Twentieth century carbon stock changes related to Piñon-Juniper expansion into a black sagebrush community

  • Daniel P Fernandez1Email author,

    Affiliated with

    • Jason C Neff1,

      Affiliated with

      • Cho-ying Huang2,

        Affiliated with

        • Gregory P Asner3 and

          Affiliated with

          • Nichole N Barger4

            Affiliated with

            Contributed equally
            Carbon Balance and Management20138:8

            DOI: 10.1186/1750-0680-8-8

            Received: 19 April 2013

            Accepted: 22 July 2013

            Published: 5 September 2013



            Increases in the spatial extent and density of woody plants relative to herbaceous species have been observed across many ecosystems. These changes can have large effects on ecosystem carbon stocks and therefore are of interest for regional and national carbon inventories and for potential carbon sequestration or management activities. However, it is challenging to estimate the effect of woody plant encroachment on carbon because aboveground carbon stocks are very heterogeneous spatially and belowground carbon stocks exhibit complex and variable responses to changing plant cover. As a result, estimates of carbon stock changes with woody plant cover remain highly uncertain. In this study, we use a combination of plot- and remote sensing-based techniques to estimate the carbon impacts of piñon and juniper (PJ) encroachment in SE Utah across a variety of spatial scales with a specific focus on the role of spatial heterogeneity in carbon estimates.


            At a plot scale (300 m2) areas piñon juniper (PJ) encroached areas had 0.26 kg C m-2 less understory vegetation carbon compared to un-encroached sites. This lower amount of carbon was offset by an average of 1.82 kg C m-2 higher carbon in PJ vegetation and 0.50 kg m-2 of C in PJ surface-litter carbon. Soil mineral carbon stocks were unaffected by woody plant cover and density. Aboveground carbon stocks were highly dependent on PJ vegetation density. At a 300 m2 plot-scale, plots with low and high density of PJ forest had 1.40 kg C m-2 and 3.69 kg m-2 more carbon than the un-encroached plot. To examine how these 300 m2 variations influence landscape scale C estimates, historical and contemporary aerial photos were analyzed to develop forest density maps in order to estimate above ground PJ associated C stock changes in a 25 ha area. This technique yielded an average estimate of 1.43 kg m-2 of C accumulation with PJ encroachment. Combining this estimate with analysis of tree growth increments from dendrochronologies, we estimate that these PJ stands are accumulating aboveground C at an annual rate of 0.02 kg C m-2 with no slowing of this rate in healthy PJ. This result is in contrast to what has been observed in large areas of drought related PJ mortality, where C accumulation has ceased.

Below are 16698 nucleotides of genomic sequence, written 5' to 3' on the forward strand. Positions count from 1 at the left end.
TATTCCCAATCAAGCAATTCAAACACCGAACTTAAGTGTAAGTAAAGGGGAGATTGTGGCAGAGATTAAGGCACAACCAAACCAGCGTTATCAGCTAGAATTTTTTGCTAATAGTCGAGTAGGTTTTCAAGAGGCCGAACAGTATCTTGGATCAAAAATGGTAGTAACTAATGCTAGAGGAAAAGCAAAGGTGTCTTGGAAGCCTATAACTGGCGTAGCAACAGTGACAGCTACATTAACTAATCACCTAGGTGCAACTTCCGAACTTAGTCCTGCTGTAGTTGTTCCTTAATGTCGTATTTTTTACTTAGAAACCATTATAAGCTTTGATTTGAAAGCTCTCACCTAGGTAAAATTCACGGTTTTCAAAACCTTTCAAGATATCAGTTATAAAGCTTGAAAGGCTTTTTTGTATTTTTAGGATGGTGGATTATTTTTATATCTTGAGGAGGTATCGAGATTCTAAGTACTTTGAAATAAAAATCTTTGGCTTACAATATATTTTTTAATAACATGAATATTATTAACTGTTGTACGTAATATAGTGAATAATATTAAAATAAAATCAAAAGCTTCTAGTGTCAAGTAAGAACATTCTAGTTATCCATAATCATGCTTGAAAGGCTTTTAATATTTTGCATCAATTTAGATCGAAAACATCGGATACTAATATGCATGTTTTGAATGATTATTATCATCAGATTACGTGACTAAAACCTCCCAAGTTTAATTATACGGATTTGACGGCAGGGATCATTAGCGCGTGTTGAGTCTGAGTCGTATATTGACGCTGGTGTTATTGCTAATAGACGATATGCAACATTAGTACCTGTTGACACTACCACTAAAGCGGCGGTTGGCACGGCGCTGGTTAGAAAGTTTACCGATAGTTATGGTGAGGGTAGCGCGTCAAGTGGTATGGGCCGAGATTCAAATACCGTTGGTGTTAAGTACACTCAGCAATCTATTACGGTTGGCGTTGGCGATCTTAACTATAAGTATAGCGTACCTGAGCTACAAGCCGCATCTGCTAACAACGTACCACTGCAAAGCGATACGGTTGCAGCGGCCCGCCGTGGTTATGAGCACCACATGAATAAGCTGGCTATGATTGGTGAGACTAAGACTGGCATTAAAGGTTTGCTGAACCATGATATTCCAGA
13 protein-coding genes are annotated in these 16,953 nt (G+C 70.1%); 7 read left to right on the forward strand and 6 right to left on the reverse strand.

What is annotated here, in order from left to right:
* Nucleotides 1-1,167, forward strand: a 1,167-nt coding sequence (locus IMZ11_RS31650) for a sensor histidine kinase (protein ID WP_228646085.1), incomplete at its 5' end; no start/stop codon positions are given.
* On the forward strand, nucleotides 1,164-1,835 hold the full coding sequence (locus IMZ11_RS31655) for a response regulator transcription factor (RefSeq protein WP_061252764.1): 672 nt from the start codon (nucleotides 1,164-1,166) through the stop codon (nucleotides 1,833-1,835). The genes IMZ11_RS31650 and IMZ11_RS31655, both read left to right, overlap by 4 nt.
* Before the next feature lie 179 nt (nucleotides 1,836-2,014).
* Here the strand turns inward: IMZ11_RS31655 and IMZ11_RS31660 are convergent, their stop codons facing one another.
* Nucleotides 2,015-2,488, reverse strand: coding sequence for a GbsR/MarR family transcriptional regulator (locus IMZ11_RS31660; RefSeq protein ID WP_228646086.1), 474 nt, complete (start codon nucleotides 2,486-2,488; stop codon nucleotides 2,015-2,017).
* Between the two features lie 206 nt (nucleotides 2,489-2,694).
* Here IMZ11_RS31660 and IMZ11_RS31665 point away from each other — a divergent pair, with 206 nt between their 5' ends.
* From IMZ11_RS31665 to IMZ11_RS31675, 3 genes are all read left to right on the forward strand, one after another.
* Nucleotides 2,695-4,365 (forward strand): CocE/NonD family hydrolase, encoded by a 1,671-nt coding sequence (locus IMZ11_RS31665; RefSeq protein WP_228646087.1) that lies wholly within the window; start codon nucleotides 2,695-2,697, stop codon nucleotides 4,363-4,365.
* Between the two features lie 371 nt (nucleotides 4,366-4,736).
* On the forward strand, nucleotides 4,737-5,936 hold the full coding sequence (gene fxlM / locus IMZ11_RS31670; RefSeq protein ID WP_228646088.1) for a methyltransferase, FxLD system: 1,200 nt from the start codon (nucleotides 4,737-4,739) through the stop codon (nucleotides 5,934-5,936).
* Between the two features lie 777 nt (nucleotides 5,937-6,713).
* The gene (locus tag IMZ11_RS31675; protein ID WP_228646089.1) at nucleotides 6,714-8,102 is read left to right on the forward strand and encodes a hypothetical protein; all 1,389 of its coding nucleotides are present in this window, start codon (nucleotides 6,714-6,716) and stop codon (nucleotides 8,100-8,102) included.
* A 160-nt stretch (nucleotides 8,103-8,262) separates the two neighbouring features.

These results illustrate that the encroachment of PJ forests in SE Utah over the last century has resulted in a large (and ongoing) accumulation of carbon in PJ trees and surface litter. However, the magnitude of the increase depends to on the density of vegetation across the landscape and the health of forest stands. Both management activities that remove forest carbon and forest mortality due to drought or wildfire have the potential to quickly reverse the multi-decadal accumulation of carbon in these stands.


            Over the last century, increases in the spatial extent (‘expansion’) and density (‘thickening’) of woody plants relative to herbaceous species has been observed across a range of climatic, geologic, and topographic settings [13]. These physiognomic changes have impacted the structure and function of ecosystems in a number of ways. These changes include declines in herbaceous species diversity and productivity and alterations in the magnitude and spatial distribution of soil nutrients and water [311]. Changes in woody plant extent and density can have a large influence on ecosystem carbon storage. In general, woody proliferation leads to the accumulation of woody carbon biomass and estimates of the carbon uptake associated with woody encroachment suggest these processes could be responsible for up to 25% of the total US C sink [1215]. Despite this potential for carbon storage, the implication of woody biomass changes on carbon stocks are highly uncertain and influenced by variety of conditions including the vegetation composition prior to encroachment, soil characteristics, disturbance regimes, land management, and climatic factors [16]. As a result there is a clear need to better understand the processes associated with carbon stock changes during woody encroachment and to improve the measurement of carbon stock changes in order to better predict how these regional vegetation changes affect national C inventories.

            Estimates of changes in ecosystem C with woody encroachment require an understanding of how both above and belowground C responds to landscape changes associated with encroachment. However, environmental controls on above and belowground C may be highly variable and, at present, there are no simple relationships that can be used to predict how ecosystem C will change with encroachment [1719]. Recent studies suggest that mean annual precipitation (MAP) across a range of growth forms (i.e. trees, arborescents, and shrubs) is positively correlated with carbon changes following encroachment. However, this relationship breaks down in arid and semi-arid ecosystems where woody encroachment can lead to both sequestration and a net release of C [15, 1719].